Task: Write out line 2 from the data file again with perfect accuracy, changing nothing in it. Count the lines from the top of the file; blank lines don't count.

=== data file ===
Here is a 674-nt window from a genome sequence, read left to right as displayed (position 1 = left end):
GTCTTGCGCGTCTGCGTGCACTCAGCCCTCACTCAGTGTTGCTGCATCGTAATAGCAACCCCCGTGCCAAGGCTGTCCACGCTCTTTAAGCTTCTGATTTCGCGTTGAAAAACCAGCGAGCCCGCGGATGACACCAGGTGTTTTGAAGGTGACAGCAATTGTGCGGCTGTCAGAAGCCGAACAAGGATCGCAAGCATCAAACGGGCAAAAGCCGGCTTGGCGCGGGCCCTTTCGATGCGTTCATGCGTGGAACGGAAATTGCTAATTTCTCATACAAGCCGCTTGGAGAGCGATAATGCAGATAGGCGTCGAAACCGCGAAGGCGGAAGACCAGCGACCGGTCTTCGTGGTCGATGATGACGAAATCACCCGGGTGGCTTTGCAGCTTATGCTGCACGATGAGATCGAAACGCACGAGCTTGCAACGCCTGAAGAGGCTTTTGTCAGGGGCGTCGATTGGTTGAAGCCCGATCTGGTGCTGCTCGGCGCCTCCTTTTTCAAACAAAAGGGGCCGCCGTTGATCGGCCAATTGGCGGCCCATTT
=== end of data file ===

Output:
GTCTTGCGCGTCTGCGTGCACTCAGCCCTCACTCAGTGTTGCTGCATCGTAATAGCAACCCCCGTGCCAAGGCTGTCCACGCTCTTTAAGCTTCTGATTTCGCGTTGAAAAACCAGCGAGCCCGCGGATGACACCAGGTGTTTTGAAGGTGACAGCAATTGTGCGGCTGTCAGAAGCCGAACAAGGATCGCAAGCATCAAACGGGCAAAAGCCGGCTTGGCGCGGGCCCTTTCGATGCGTTCATGCGTGGAACGGAAATTGCTAATTTCTCATACAAGCCGCTTGGAGAGCGATAATGCAGATAGGCGTCGAAACCGCGAAGGCGGAAGACCAGCGACCGGTCTTCGTGGTCGATGATGACGAAATCACCCGGGTGGCTTTGCAGCTTATGCTGCACGATGAGATCGAAACGCACGAGCTTGCAACGCCTGAAGAGGCTTTTGTCAGGGGCGTCGATTGGTTGAAGCCCGATCTGGTGCTGCTCGGCGCCTCCTTTTTCAAACAAAAGGGGCCGCCGTTGATCGGCCAATTGGCGGCCCATTT